“Infinite Jest”: Week 5

Monday, July 27th, 2009

As part of Infinite Summer, I’m at page 390 of David Foster Wallace’s Infinite Jest, or about 40% through it. The past week’s pages featured two very long segments, one on a nuclear arms race game that the students at Enfield Tennis Academy play, and another on the ethnography of Boston AA. Both sections had few breaks and were tough to read, but both, as is typical of the book, were full of humor, pathos and increasing connections between characters we’ve met previously.

On AA old-timers, known as Crocodiles in Boston AA:

Of course–the Crocodiles dig at each other with their knobby elbows and guffaw and wheeze–they say when they tell Gately to either Hang In AA and get rabidly Active or else die in slime of course it’s only a suggestion. They howl and choke and slap their knees at this. It’s your classic in-type joke. There are, by ratified tradition, no ‘musts’ in Boston AA. No doctrine or dogma or rules. They can’t kick you out. You don’t have to do what they say. Do exactly as you please–if you still trust what seems to please you. The Crocodiles roar and wheeze and pound on the dash and bob in the front seat in abject AA mirth. (356)

This made me wonder, briefly, if I could approach parenting my small children this way. “Drake, I suggest you: look both ways before crossing the street/get that Lego out of your mouth/quit hitting your little brother Guppy/stop calling me stupid.” Then wait for whatever inevitable reaction/consequence there is, then laugh at him. I don’t think this would work very well.

Annoying, Not Ironic

Thursday, July 23rd, 2009

Yesterday I posted about an experience I thought was ironic. Today, I told 3yo Guppy to take a nap while I tried to finish my chapter in Infinite Jest before taking my own nap. Guppy whined, cried, and made such an utter pest of himself, saying he wasn’t tired and just wanted to play quietly downstairs, that I gave in.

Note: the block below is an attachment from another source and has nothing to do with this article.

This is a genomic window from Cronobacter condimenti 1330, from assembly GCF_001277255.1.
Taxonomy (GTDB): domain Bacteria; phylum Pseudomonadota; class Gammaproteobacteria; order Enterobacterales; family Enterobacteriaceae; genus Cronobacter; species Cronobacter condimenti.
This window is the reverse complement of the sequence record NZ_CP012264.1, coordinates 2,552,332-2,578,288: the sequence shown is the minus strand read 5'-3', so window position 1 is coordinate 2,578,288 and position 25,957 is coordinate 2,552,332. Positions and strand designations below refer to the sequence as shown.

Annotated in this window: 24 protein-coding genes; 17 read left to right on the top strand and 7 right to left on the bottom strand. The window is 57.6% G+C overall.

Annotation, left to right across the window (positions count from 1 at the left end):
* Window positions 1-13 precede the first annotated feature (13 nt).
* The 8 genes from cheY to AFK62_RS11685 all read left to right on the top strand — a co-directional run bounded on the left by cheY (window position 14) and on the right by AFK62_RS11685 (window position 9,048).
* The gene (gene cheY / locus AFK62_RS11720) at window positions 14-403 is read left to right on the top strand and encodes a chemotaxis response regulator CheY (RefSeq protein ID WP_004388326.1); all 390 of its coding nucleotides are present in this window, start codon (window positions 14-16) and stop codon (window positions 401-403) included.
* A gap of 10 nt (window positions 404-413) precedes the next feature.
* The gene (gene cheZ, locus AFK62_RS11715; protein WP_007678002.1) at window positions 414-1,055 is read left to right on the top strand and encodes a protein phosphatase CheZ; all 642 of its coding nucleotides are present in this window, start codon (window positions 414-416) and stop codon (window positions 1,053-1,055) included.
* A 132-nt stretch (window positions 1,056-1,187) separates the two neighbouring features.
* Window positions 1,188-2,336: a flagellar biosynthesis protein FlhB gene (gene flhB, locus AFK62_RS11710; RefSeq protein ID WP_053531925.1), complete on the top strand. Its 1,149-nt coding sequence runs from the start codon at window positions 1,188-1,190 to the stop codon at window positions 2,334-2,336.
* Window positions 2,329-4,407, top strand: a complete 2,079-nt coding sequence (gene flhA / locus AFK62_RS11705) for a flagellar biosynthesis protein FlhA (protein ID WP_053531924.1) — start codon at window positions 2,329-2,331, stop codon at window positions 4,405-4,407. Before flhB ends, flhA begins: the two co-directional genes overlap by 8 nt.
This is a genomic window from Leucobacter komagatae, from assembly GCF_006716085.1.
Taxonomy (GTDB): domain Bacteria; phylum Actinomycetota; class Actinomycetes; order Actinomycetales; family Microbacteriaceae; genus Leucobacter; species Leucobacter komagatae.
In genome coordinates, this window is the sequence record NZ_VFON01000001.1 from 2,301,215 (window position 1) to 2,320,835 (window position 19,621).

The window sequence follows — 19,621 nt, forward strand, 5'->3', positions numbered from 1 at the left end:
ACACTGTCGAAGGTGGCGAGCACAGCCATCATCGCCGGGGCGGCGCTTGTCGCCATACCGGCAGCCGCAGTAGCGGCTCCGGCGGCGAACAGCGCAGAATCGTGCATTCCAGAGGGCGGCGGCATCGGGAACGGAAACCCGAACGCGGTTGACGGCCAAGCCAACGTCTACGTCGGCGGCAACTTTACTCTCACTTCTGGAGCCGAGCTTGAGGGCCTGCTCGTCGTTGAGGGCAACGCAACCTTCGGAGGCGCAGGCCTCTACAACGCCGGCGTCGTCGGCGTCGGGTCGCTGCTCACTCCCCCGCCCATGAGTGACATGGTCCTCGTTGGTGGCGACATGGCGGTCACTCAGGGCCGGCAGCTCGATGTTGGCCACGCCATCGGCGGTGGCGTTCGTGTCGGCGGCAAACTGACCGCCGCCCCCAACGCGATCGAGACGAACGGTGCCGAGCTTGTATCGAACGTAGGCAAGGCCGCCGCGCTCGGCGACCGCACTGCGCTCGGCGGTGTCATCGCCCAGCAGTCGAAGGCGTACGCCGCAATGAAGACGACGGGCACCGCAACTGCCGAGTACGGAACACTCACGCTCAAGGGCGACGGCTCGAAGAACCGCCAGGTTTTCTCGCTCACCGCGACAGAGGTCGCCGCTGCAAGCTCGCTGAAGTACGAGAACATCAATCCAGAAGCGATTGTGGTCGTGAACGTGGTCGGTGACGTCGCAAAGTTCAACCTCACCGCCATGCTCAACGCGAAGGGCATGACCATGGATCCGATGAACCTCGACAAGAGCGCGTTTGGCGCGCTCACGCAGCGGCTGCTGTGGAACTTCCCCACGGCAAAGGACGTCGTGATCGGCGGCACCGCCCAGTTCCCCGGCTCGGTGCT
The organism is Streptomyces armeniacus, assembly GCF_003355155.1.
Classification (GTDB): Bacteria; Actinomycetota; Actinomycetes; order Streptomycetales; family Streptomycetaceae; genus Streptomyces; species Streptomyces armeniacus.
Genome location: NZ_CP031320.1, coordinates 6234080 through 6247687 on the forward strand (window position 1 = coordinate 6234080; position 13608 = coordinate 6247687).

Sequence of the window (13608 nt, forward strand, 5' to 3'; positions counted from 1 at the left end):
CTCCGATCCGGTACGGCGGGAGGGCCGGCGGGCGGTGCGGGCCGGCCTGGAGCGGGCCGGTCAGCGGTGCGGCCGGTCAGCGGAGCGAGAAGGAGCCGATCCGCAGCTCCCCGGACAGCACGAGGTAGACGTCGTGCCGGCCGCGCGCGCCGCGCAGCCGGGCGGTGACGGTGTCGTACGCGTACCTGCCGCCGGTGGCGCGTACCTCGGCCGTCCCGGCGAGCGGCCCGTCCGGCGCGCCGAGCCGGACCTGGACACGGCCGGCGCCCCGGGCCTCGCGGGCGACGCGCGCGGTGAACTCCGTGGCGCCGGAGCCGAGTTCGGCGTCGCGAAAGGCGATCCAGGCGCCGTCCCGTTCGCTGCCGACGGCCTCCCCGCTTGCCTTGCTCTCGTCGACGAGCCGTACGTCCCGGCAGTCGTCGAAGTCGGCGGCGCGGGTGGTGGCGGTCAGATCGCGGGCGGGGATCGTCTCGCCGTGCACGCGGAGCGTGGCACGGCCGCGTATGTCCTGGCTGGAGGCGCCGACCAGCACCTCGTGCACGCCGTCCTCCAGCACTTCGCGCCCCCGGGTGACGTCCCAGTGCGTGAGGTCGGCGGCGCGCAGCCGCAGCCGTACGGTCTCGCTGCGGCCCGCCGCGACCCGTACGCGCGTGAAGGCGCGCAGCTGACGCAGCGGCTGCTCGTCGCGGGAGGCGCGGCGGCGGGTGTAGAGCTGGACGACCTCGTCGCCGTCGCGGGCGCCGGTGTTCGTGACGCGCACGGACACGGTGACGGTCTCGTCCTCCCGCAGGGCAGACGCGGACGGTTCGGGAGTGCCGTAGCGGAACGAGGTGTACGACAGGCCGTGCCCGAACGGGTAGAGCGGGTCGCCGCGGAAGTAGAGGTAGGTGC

This is what I found on the couch when I came downstairs after my little lie-down:


Any idea how hard it is to read Infinite Jest, in general but the section about Eschaton in particular, while being pestered by a 3yo? For example:

Uninitiated adults who might be parked in a nearby mint-green advertorial Ford sedan or might stroll casually past [Enfield Tennis Academy]’s four easternmost tennis courts and see an atavistic global-nuclear-conflict game played by tanned and energetic little kids and so thus might naturally expect to see fuzzless green warheads getting whacked indiscriminately skyward all over the place as everybody gets blackly drunk with thanatoptic fury in the crisp November air–these adults would more likely find an actual game of Eschaton strangely subdued, almost narcotized-looking. (327)

And but so, I think Guppy’s nap is annoying, not ironic.

“a dense, complicated, scattered work of immense volume”

Monday, July 20th, 2009

From Infinite Summer, a comment on reading Infinite Jest by guest guide Brittney Gilbert:

Infinite Jest takes focus. I cannot listen to music while reading this novel, nor can I take it in with television on in the background. I can’t skim parts and still get the gist. The text requires 100% participation on my part. It has become a meditation. I have to be present and mindful in order to fully ingest the words before me. I cannot click to open a new tab, to check to Twitter to see if anyone famous has died, or refresh D-Listed. (Which I am proud to say I have not done even once during the drafting of this post. Yet.) It’s just me and the lavish landscape Wallace created.

“I am in here.”

I have chosen to care about this book, to give it a place in my life. In doing so I am rewarded with messages in IJ about the importance of being present. Of just breathing. Themes abound in IJ about focus, about choosing what it is that you pay attention to, and how crucial it is to do that with the utmost care. If only because our whole lives depend on it.

By virtue of being what it is, a dense, complicated, scattered work of immense volume, Infinite Jest enforces its own themes. Focus, presence of mind and conscious choice are all things thrust upon the reader when they enter into a contract to finish DFW’s IJ.